The treatment of James also exemplifies why Kharma’s presence should be a welcome one to confront and shake up the notions of what makes a WWE Diva, and also hammers home why the limited performance of her character so far is a profound disappointment. It’s not as though the WWE is the first or even the worst offender in terms of the intersectional prejudices Kharma represents, but given that the WWE is showcasing women doing something that is traditionally a man’s activity, is it wholly unreasonable to expect more than what they’ve delivered so far?

No, it isn’t.

In order to create change within a faulty system, it is important to work within it. Kharma’s had a disappointing show so far, but it isn’t too late to turn around and portray Kharma as a woman who is intimidating because she’s one hell of an athlete, not because she happens to be a person of size and a person of color.

It goes without saying that wrestling is never going to be the hotbed of intellectual discourse, and that’s fine. We’re talking about a genre that banks on mixing comedic punch lines with impressive acts of athleticism—but for the minority voices in wrestling, we want to see them do more of the latter and stop being the former.

UPDATE June 10, 2011:

On May 30, the character of Kharma was dealt another blow when Stevens announced her real-life pregnancy. For the first time since the introduction of her character, fans were introduced to the voice that had previously been reduced to maniacal cackling while the mouth bit off the heads of Barbie dolls. With restrained passion and emotion, Stevens discussed her dreams of becoming a WWE superstar, only to be told by one of the largest names in the business that she was too fat to succeed.

Her poignant speech might have served as something of a wake-up call for the audience, but in characteristic WWE fashion, the surface-level enlightenment is immediately dismissed by the real men behind the curtain. Out pop Kharma’s earlier pummeled rivals, the Bella Twins, to deliver a hat trick distracting from social awareness.

In a 90-second promo, they make 10 individual references to Kharma being too fat to wrestle or to sleep with, concluding her partner must have had to use a seat belt. Although the send-off will serve to hold fans over for the duration of Stevens’ pregnancy, it’s nevertheless the same misogyny and warped body messages being rehashed to a character that might have risen above them otherwise.

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5 thoughts on “Can Kharma Crush Stereotypes in Women’s Wrestling?

  1. Kharma isn’t that fat she is a very talented woman
    And yes kharma can succeed in the wwe she will
    Bring great storylines and make the divas division
    Alot stronger alot of people say Beth phoenix cannot
    Make the divas division a success I agree I don’t think Beth
    Will change the divas division much also beth lost to Kelly
    And truly kelly is not a good wrestler kharma is the only
    Diva that will shake the divas division and make it worth
    Watching just like what she did to tna kharma is the real

  2. Well Kharma is not the first. Bull Nakano was in the WWE in the 90s and she was quite similar. Bertha Fay might also fit into this category. In fact women’s pro-wrestling in Japan is quite different than it is in the West. They’ve gone so far as to have barbed wire and light tubes matches… And stop calling wrestling fake. Its choreographed, like a ballet or a movie. People don’t call plays and ballets fake do they? No, so why is this hate word reserved for pro-wrestling?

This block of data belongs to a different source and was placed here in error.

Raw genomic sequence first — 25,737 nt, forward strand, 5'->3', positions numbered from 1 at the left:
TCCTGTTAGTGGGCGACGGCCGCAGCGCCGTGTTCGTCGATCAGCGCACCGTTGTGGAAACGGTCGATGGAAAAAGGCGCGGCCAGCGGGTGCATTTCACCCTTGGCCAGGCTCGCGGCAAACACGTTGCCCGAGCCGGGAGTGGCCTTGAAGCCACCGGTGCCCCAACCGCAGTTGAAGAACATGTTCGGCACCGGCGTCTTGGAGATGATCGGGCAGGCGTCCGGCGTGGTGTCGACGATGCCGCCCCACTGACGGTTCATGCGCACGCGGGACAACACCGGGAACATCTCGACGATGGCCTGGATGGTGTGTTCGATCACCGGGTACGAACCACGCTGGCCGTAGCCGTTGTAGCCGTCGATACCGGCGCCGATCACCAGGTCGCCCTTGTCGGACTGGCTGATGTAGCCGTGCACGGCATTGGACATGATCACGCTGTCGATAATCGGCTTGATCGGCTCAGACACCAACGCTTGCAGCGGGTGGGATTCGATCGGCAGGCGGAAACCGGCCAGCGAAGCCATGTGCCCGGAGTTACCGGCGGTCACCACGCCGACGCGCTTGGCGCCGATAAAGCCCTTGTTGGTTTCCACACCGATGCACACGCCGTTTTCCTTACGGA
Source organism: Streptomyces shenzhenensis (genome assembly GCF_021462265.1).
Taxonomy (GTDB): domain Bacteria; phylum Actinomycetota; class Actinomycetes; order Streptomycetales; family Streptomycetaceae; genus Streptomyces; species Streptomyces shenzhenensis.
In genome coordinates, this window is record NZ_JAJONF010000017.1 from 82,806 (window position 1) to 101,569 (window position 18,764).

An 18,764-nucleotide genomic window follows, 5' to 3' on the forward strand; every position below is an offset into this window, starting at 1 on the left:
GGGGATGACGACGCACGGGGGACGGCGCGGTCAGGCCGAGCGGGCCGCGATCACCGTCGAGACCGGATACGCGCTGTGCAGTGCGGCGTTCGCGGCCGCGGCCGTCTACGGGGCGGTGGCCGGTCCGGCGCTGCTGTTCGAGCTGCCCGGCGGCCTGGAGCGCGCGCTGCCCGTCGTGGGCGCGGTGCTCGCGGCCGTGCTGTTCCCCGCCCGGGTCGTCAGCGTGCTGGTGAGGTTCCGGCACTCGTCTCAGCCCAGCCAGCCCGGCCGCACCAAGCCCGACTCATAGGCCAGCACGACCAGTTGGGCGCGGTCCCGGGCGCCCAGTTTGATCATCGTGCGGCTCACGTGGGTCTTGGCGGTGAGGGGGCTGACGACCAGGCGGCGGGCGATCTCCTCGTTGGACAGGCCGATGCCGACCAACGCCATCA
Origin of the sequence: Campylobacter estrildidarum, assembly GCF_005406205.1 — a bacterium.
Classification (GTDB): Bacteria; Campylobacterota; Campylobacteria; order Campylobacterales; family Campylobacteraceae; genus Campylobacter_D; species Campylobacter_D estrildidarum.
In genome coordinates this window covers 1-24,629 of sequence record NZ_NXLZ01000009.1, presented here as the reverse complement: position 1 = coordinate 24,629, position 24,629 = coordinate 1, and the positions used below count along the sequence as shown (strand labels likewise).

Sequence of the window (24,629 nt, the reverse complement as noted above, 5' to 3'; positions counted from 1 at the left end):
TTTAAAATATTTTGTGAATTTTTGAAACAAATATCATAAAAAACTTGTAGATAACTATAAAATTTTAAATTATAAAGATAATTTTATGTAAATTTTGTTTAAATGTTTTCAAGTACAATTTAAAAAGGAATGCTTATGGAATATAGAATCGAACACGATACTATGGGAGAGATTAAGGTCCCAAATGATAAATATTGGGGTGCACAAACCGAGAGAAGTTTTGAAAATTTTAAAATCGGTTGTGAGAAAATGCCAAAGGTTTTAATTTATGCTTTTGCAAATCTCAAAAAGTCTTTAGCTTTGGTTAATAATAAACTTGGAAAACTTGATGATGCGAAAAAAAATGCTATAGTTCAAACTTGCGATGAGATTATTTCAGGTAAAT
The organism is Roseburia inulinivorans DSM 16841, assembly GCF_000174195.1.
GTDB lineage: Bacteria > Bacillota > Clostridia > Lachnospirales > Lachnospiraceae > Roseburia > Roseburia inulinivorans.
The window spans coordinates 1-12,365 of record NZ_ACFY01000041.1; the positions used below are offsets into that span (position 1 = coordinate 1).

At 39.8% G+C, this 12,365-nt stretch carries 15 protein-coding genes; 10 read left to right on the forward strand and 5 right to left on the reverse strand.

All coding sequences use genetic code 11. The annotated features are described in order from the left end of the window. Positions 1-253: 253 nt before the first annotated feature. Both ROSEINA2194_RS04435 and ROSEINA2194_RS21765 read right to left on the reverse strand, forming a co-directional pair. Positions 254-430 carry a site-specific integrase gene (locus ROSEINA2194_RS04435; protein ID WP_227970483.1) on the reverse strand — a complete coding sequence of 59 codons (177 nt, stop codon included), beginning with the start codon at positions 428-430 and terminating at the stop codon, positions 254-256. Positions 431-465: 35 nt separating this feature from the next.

3. Yessenia, you raise a good point that I hadn’t considered; about Stevens making sure not to refer to herself as a Diva. Whether that was an intentional act designed to reinforce her “other” status from those that she’s defeated in recent weeks, or a subconscious recognition of the inherent sexism between the two classes, the omission of the term is telling.

    Given the reassurances by her and the others in the business, it seems very likely that she will return after the end of her pregnancy and some additional months of maternity leave. That, of course, is sparking its own troubling wave of sentiment, including from many fans who feel that Stevens “owed” it to the WWE and beyond to “be more careful.” No mention is made of her long-term boyfriend, and his obligation to likewise be mindful of her blossoming career to take precaution. For all we know, obviously, both did and this just happened, but the idea that Stevens is somehow betraying her fans, the WWE and all the colored women of size she has come to represent seems deeply entrenched in our complicated relationship with women and sexual autonomy.

    Either way, it is probably safe to assume what career she has when she returns will not match the potential she had now. Vince McMahon isn’t particularly renowned for respecting either women or folks of color, and I think it’s unlikely he doesn’t subscribe to the belief that Stevens had a responsibility to keep from conceiving. The fact that she has, regardless of what efforts she might have undertaken to prevent that from happening, will likely be dismissed out of hand because she is, obviously, pregnant, and in wrestling circles, that tends to be treated the same as using illegal drugs prior to showtime or not showing up at all.

  4. I am one of those wrestling fans, but typically not a fan of female wrestling because the matches tend to lack content and clothing. Unfortunately, Kia Stevens has gone as quickly as she came. She is pregnant and, of course, can’t compete right now. I fear that the WWE will not support her and have a place for her after maternity leave–but I hope that it’s not the case. If her entrance into the WWE was a step forward, we’ll have to wait about a year for the next step because there simply is no one like her out there right now.

    I also wanted to note that in her departure speech, Ms. Stevens did NOT refer to herself as a “Diva” but rather a WWE Superstar as the male wrestlers are referred to. Even she seemed to want to separate herself from that label.